apply to their proper use, but wickedly corrupt and profane, those gifts which God had bestowed

on them.

John quotes this passage as a clear demonstration of the stubbornness of the Jews. He does not

indeed absolutely give the very words, but he states the meaning clearly enough.

Therefore, says he, they could not believe, because Isaiah said, He hath blinded their eyes, and

hardened their heart.

(John 12:39,40 97 )

True, this prediction was not the cause of their unbelief, but the Lord foretold it, because he

foresaw that they would be such as they are here described. The Evangelist applies to the Gospel

what had already taken place under the law, and at the same time shows that the Jews were deprived

of reason and understanding, because they were rebels against God. Yet if you inquire into the first

cause, we must come to the predestination of God. But as that purpose is hidden from us, we must

not too eagerly search into it; for the everlasting scheme of the divine purpose is beyond our reach,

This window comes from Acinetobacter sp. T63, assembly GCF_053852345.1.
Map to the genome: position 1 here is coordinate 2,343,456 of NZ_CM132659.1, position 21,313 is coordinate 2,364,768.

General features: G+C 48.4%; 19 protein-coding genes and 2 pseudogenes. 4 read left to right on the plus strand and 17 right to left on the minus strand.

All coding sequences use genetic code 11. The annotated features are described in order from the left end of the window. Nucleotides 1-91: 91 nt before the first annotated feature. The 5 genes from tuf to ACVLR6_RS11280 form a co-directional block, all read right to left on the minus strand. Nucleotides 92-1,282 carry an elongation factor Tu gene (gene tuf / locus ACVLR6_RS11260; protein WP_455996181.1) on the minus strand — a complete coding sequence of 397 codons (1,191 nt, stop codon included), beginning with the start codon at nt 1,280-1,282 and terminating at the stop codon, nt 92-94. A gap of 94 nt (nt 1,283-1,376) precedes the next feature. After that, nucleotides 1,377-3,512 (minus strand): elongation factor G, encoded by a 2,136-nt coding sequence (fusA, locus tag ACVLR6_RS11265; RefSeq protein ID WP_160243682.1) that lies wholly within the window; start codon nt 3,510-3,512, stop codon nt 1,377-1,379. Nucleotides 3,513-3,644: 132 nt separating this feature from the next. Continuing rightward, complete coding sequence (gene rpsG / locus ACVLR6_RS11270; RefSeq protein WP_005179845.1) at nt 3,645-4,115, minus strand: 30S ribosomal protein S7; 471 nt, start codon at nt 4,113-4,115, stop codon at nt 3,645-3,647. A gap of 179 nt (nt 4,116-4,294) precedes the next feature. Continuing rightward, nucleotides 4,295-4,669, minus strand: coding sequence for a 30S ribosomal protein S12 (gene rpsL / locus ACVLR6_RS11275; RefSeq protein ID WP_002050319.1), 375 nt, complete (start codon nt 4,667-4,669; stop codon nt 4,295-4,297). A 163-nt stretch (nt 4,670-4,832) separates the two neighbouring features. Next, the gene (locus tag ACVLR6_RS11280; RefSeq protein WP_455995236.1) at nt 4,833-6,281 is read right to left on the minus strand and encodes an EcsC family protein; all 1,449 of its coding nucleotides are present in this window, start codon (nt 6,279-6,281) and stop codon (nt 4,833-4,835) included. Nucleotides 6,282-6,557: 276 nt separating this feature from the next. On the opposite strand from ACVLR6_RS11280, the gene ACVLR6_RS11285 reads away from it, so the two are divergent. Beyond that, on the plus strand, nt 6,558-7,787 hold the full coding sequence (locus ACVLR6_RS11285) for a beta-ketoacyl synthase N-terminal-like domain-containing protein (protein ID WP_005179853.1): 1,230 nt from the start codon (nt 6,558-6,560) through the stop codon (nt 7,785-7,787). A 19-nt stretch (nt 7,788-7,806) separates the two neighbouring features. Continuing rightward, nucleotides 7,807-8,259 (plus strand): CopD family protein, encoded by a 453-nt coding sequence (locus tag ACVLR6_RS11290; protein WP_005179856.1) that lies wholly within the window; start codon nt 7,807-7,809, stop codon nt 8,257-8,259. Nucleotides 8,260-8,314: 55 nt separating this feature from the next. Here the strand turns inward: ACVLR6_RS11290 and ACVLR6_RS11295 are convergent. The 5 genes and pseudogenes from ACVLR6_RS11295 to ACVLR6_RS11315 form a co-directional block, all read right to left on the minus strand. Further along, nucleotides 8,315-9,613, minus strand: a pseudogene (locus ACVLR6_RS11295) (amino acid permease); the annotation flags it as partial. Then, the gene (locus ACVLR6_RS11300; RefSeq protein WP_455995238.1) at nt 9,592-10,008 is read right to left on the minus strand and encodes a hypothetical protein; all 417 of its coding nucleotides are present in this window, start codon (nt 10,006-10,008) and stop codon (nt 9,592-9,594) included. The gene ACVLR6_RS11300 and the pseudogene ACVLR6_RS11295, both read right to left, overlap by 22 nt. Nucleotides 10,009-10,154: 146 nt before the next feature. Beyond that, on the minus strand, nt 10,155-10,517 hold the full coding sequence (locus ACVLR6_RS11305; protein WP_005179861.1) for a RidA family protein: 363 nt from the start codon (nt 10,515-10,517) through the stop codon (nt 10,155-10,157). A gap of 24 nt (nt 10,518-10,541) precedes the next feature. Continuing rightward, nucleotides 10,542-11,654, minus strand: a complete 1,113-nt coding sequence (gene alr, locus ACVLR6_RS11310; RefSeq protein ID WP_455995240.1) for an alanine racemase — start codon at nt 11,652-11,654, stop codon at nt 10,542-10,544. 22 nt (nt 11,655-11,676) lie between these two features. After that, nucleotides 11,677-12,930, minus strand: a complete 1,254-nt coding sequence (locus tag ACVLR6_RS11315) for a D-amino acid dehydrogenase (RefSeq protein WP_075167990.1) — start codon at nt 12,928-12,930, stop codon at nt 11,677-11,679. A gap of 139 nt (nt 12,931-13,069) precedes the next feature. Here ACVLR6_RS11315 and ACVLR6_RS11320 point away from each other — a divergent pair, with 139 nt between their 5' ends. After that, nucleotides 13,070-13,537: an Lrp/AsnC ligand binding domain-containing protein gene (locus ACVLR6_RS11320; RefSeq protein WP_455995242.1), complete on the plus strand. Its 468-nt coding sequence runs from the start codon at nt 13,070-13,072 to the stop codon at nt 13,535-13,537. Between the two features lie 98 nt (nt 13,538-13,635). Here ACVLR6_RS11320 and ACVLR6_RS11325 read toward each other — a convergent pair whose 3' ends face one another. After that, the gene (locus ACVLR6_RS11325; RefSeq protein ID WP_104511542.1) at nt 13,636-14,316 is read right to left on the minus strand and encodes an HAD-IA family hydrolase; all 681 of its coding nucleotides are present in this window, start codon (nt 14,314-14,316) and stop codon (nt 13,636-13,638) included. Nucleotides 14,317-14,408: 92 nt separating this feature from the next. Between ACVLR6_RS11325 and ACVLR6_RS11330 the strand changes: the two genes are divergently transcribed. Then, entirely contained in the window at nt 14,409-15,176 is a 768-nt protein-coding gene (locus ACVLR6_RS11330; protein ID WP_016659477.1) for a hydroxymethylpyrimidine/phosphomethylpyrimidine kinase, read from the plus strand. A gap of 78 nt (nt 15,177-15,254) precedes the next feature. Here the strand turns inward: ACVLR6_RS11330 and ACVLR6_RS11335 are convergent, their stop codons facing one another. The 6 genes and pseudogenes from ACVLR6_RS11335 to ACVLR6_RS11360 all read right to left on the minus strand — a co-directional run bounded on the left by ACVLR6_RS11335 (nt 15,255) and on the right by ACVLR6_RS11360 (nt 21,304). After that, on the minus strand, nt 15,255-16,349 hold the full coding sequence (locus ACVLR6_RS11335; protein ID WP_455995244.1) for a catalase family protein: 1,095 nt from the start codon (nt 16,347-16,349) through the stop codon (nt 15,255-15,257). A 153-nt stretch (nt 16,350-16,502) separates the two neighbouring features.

but we ought to consider the cause which lies plainly before our eyes, namely, the rebellion by

which they rendered themselves unworthy of blessings so numerous and so great.

Paul, too, shows from this passage, on more than one occasion, (Acts 28:27; Romans 11:8,)

that the whole blame of blindness rests with themselves. They have shut their ears, says he, and

closed their eyes. What Isaiah here ascribes to doctrine, Paul traces to the wicked disposition of

the nation, which was the cause of their own blindness; and accordingly, I have stated that this was

an accidental and not a natural result of the doctrine. In that passage Paul introduces the Spirit as

speaking, (Acts 28:25;) but John says that Isaiah spake thus of Christ, when he had beheld his glory.

(John 12:41.) From this it is evident, as we formerly said, that Christ was that God who filled the